Clearly, if I had said I had a preference for a river room, I would have got one.  I was too thick to know what she was asking, so I got lumped with the inferior room (I am guessing the receptionists are told to save the river view rooms for those visitors who ask for them).

But, to be perfectly honest, I really did not care what view was out of the hotel window.  It was not as if I was going to be sitting looking out of it for recreation.  Having worked in hotels myself, I was always surprised about the fuss certain guests made about the view from their room - their insistence on a sea view, for example.  They were out for most of the day, and at night time it was dark - so what difference did they think a view from the window would make to the enjoyment of their holiday?

Anyway.  I had lunch at the University, with Kate Hudson, the University Public Engagement Officer who had invited me up to Newcastle.  She turned out to be lovely - right on my wavelength.  She had invited a student from the new University Science magazine to interview me - and he was lovely too.  I am amazed at how articulate, confident and calm all the young people I met at the University were actually.  To be so young and yet so capable - how wonderful.

Anyway, after the interview I went straight off to give my talk, which was good as I didn't have time to think about it too much first.  My lovely daughters had helped me set up a Powerpoint presentation to go with the talk, which worked like a dream.  They are so smart (or perhaps I am just the converse)!

There's not much to say about the talk - I spoke for about half an hour and said a lot of the things I have written about on here.  I didn't read from a script, but I had notes to help me when I floundered.  Afterwards, some of the students asked questions, which I did my best to answer.

It was a really positive experience - empowering.  Or, as little daughter once said, 'I feel like - Woman can Build'. 

Afterwards, we headed off - Kate, myself and Dr Fiona Le Beau.  As I have mentioned on here before, my talk was part of a series of events around the 'Reassembling the Self' exhibition curated by Susan Aldworth.  Fiona is the Professor of Neuroscience who had initially arranged the exhibition with Susan.  At the Hatton Gallery, where part of the exhibition is currently housed, we listened to a reading by Henry and Patrick Cockburn, author's of 'Henry's Demons'.  They took questions afterwards too.

Then Patrick, Henry and Henry's younger brother, myself, Kate, Fiona, Susan and some students went for drinks and on to dinner.  I think there were about ten of us.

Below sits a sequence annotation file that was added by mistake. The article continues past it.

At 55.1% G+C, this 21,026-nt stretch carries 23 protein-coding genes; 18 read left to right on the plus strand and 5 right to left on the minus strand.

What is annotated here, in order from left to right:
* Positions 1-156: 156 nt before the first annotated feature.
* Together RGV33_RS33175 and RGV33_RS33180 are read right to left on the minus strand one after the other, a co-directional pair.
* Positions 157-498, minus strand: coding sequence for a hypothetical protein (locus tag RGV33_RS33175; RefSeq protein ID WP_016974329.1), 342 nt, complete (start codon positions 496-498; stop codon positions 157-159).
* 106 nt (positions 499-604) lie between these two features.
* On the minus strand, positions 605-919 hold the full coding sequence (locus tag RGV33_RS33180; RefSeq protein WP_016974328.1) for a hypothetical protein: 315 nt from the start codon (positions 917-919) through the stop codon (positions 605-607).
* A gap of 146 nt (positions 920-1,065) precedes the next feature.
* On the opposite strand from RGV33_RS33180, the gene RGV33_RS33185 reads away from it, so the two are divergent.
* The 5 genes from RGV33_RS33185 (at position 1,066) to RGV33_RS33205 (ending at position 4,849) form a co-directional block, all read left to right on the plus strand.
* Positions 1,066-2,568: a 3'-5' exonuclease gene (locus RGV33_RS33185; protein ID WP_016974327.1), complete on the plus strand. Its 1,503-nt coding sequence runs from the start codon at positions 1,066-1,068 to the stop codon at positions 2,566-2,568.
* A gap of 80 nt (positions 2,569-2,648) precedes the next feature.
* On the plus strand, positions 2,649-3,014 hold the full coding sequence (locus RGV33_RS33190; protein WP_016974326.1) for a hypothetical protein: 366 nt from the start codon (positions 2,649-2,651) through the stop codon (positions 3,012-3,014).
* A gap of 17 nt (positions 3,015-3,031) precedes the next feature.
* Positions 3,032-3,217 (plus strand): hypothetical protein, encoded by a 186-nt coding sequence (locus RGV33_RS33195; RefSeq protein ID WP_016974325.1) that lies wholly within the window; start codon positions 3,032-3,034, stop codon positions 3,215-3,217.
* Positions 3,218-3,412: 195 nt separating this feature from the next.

The next morning I had no engagements, so I went sightseeing.  I saw the Baltic - an amazing Arts Centre, and the Sage, a music centre, both of which were right by the hotel.  Then I visited the Hatton, to view the Reassembling the Self exhibition properly, to the Vane in town where the rest of the exhibition is housed, and to the Laing Gallery, where there is an exhibition of Quentin Blake's work.  I also went to the Central Library, which has been built recently and is really impressive.  All of it was actually really impressive - Newcastle was much lovelier than I had imagined.   

Then lunch at the hotel, and home.  Taxi, plane and train - from North to South in less than four hours.  Amazing.

I have used the word lovely several times in this blog post.along with various other superlatives.  Maybe my brain is disintregrating - or perhaps it was all just lovely.  I feel really priveleged to have had the experience.

There is a possibility that the Reassembling the Self exhibition may tour at some future point - and that I may be involved in some way if it does.  I think it would be a really good thing - and I am not just saying this because I enjoyed the experience.  I thought it was an excellent way to encourage dialogue about mental health, something that badly needs to be done.  The exhibition has apparently been extremely popular - so fingers crossed for a tour. 
There is also a possibility that I may be involved in the Science Festival which Newcastle are hosting next September.  This is the biggest Science Conference in Europe, with 50- 70,000 attendees, if I understood what Kate was telling me correctly.  I won't say what my role will be, as I don't know for sure if or when it will happen, but I am really excited about the chance of becoming involved.  I will keep you all posted.

So - to conclude - and to quote Miranda Hart's Mum - such fun! 

Thursday, 4 October 2012


This is going to be a really short post - I'm really tired despite (or because of) having spent a night in a lovely hotel.  Paul, who goes away for work several times a year, says that he never sleeps in hotels for the first few nights - he says he finds it hard to adapt to the new environment. 

And come to think of it, I would have traded the four lovely fat pillows for my usual rather squished one.  I missed my cherry pillow (and I somehow had forgotten to pack my pyjamas) so I suppose I didn't have my usual sleep cues.  I loved the space and solitude of the hotel room - but somehow it wasn't as relaxing as it should have been without the kids around (I missed them, obviously).  But I think the main reason I couldn't sleep much because I was just over-excited - I really had the time of my life yesterday.

I was, of course, at the University to talk about my book, and about recovery in general.  I flew up early yesterday morning.  (Yes, I am showing off.  I may never get the opportunity to boast this way again.  Sorry though).

The talk went well, I think.  There weren't a huge number of people there, which was a good thing for my first professional talk - it kept the pressure off.  I actually enjoyed myself - I had an audience, they were MY audience, they had to listen to me!  I even subjected them to one of my poems.

I also listened to Henry and Patrick Cockburn read and answer questions about their book, 'Henry's Demons' and I was interviewed by a nice boy from the student science magazine, and then later a group of us went out to dinner.  I enjoyed every minute of it, but ended the evening rather hyped up. 

Never mind, though - I have functioned ok today.  I went sight-seeing - Newcastle really has some amazing art centres and galleries.

Anyway - you know what?  This blog entry is not really short.  And it needs to be, so I am going to stop it right here in the middle, and write a proper one tomorrow, after I have had a decent sleep and feel a bit more compos mentis. 

Cherry pillow?  I hear you wondering.  It is stuffed with cherry stones - you heat it in the microwave, and they smell wonderful and the heat is really therapeutic.  Like a very lumpy hot water bottle, but far better than that sounds. 

More anon.